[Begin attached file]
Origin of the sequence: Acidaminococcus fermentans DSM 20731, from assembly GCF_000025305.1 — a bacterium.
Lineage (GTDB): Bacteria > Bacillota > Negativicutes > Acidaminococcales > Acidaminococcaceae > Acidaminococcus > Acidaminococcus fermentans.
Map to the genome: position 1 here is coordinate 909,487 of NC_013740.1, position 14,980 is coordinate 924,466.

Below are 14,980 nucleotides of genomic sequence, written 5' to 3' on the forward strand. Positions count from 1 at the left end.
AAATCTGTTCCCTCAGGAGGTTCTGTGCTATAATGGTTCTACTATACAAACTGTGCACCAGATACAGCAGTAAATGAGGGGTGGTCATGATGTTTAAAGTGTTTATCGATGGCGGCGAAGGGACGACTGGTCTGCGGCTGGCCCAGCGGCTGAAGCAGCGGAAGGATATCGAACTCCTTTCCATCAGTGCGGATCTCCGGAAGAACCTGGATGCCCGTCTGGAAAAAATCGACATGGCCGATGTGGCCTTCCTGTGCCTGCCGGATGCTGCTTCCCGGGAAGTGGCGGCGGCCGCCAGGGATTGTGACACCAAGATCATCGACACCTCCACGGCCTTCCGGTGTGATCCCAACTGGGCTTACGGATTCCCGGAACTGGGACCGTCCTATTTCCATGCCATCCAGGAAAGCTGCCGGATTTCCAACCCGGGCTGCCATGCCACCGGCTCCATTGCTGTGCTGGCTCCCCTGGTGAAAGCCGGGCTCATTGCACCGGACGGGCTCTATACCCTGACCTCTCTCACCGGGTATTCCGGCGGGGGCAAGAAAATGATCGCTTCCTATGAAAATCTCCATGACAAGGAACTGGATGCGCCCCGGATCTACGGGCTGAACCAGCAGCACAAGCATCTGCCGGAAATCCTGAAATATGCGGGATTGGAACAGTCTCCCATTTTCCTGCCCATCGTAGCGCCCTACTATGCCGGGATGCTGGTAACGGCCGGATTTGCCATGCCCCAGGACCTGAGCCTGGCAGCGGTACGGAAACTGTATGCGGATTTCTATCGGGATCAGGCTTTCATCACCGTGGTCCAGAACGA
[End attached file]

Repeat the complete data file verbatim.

Origin of the sequence: Acidaminococcus fermentans DSM 20731, from assembly GCF_000025305.1 — a bacterium.
Lineage (GTDB): Bacteria > Bacillota > Negativicutes > Acidaminococcales > Acidaminococcaceae > Acidaminococcus > Acidaminococcus fermentans.
Map to the genome: position 1 here is coordinate 909,487 of NC_013740.1, position 14,980 is coordinate 924,466.

Below are 14,980 nucleotides of genomic sequence, written 5' to 3' on the forward strand. Positions count from 1 at the left end.
AAATCTGTTCCCTCAGGAGGTTCTGTGCTATAATGGTTCTACTATACAAACTGTGCACCAGATACAGCAGTAAATGAGGGGTGGTCATGATGTTTAAAGTGTTTATCGATGGCGGCGAAGGGACGACTGGTCTGCGGCTGGCCCAGCGGCTGAAGCAGCGGAAGGATATCGAACTCCTTTCCATCAGTGCGGATCTCCGGAAGAACCTGGATGCCCGTCTGGAAAAAATCGACATGGCCGATGTGGCCTTCCTGTGCCTGCCGGATGCTGCTTCCCGGGAAGTGGCGGCGGCCGCCAGGGATTGTGACACCAAGATCATCGACACCTCCACGGCCTTCCGGTGTGATCCCAACTGGGCTTACGGATTCCCGGAACTGGGACCGTCCTATTTCCATGCCATCCAGGAAAGCTGCCGGATTTCCAACCCGGGCTGCCATGCCACCGGCTCCATTGCTGTGCTGGCTCCCCTGGTGAAAGCCGGGCTCATTGCACCGGACGGGCTCTATACCCTGACCTCTCTCACCGGGTATTCCGGCGGGGGCAAGAAAATGATCGCTTCCTATGAAAATCTCCATGACAAGGAACTGGATGCGCCCCGGATCTACGGGCTGAACCAGCAGCACAAGCATCTGCCGGAAATCCTGAAATATGCGGGATTGGAACAGTCTCCCATTTTCCTGCCCATCGTAGCGCCCTACTATGCCGGGATGCTGGTAACGGCCGGATTTGCCATGCCCCAGGACCTGAGCCTGGCAGCGGTACGGAAACTGTATGCGGATTTCTATCGGGATCAGGCTTTCATCACCGTGGTCCAGAACGA